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5 goals of Ramaphosa's second investment conference

Oct 23 2019 05:00
Lameez Omarjee

SA's second investment conference is set to be held from November 5 – 7 in Sandton, Johannesburg, with over 1030 confirmed delegates attending.

The drive, launched by President Cyril Ramaphosa, is meant to attract R1.2trn in new investments by 2023. The first conference attracted R300bn in investment commitments.

Speaking at a briefing ahead of the conference, presidential economic adviser Trudi Makhaya and Trade and Industry Minister Ebrahim Patel unpacked some of the plans for this year's drive on Tuesday.  

Lead sponsor Anglo American, as well as official sponsors Naspers and Vodacom, each had representatives present at the briefing.

Here's what this year's conference aims to achieve.  

1. Provide an opportunity for government and business to have dialogue on the investment climate.

"We expect half of Cabinet to be present," said Patel.

Cabinet ministers will engage with investors on some of the key performance areas listed by Ramaphosa in his State of the Nation address. Engagements will be held during bilateral meetings and breakaway sessions.

This year's conference will include members of Cabinet and SA Inc., putting forward to local and foreign investors the country's value proposition as an investment destination, according to Makhaya.

Apart from the formal engagements such as plenaries focusing on the risk and opportunities of investing in SA, there will also be a cocktail event allowing delegates to interact with each other and a dinner where investors can engage with Ramaphosa, she said.

2. It is an opportunity for SA Inc. to engage with the global investor community.

It is expected that more than a quarter of conference attendees will be foreign investors or their representatives, said Patel.

Local businesses, regulators and government representatives will be able to tell a South African story, and share with the global investment community the opportunities arising from the African free trade plan, he added.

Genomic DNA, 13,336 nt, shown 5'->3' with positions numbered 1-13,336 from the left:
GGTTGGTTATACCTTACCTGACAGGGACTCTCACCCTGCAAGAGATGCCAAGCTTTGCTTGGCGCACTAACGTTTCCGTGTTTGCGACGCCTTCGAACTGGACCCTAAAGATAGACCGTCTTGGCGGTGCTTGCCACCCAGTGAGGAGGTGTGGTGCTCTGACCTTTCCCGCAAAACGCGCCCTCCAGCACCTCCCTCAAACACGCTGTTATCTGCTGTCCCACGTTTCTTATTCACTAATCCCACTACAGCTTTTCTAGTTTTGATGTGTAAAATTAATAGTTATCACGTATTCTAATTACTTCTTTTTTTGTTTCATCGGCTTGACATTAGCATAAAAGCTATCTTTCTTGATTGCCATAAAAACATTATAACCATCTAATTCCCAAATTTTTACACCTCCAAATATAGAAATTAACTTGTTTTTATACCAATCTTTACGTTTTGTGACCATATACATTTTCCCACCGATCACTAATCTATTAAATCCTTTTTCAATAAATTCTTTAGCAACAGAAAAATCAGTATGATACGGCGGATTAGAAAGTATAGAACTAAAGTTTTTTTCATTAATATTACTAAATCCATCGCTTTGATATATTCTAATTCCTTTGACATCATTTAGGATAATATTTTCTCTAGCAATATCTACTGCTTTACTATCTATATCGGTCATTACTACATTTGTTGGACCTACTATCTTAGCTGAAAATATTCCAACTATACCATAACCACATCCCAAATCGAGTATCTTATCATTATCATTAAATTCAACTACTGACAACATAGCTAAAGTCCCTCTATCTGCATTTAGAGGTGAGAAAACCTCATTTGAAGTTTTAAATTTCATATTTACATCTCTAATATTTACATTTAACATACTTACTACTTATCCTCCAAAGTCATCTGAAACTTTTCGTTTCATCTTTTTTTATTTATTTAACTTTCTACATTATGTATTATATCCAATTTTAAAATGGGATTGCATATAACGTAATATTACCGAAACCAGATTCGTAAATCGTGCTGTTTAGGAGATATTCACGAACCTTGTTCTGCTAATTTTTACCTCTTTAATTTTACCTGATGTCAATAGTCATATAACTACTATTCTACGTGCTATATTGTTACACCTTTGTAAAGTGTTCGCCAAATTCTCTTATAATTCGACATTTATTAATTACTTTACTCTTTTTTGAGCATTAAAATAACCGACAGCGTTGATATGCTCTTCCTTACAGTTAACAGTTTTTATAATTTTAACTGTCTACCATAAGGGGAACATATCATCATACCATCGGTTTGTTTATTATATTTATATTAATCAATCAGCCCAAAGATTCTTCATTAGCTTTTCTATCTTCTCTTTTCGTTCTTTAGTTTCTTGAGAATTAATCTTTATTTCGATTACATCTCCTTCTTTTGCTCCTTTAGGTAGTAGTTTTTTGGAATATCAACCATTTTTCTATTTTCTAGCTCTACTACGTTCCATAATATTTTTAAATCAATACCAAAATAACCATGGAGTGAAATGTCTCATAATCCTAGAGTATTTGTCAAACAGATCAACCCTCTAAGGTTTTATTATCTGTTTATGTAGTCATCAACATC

In addition, this year, the final day of the conference will be held at the University of Johannesburg campus in Soweto, where the focus will be on entrepreneurship and emerging businesses.

3. It is an opportunity to provide delegates and the country to give feedback on the implementation of commitments made last year.

At the conference, progress of some projects will be highlighted.

Patel noted that SA had in the past year seen the introduction of a policy on the roll-out of spectrum, the gazetting of the Integrated Resources Plan, providing certainty on the energy roadmap, as well as a new e-visa regime, set to be launched soon.

He also noted the appointment of new National Prosecuting Authority head Shamila Batohi and SARS commissioner Edward Kieswetter.

4. It is an opportunity for investors to make new announcements and pledges on investment plans for the next five years.

The conference is an opportunity for the country to see what is in the "investment pipeline", Patel said.

5. The event will also highlight interventions to improve the investment climate and partnerships that may unfold.

These partnerships include the relaunch of the SA-US business council, as well as the launch of the Japan-SA business council, which came about following Ramaphosa's recent visit to Japan, Patel said.

"We need an ongoing forum to facilitate deeper Japanese investment in the economy," he said, adding""Japan is a significant exporter of capital and a country with cutting edge technology."

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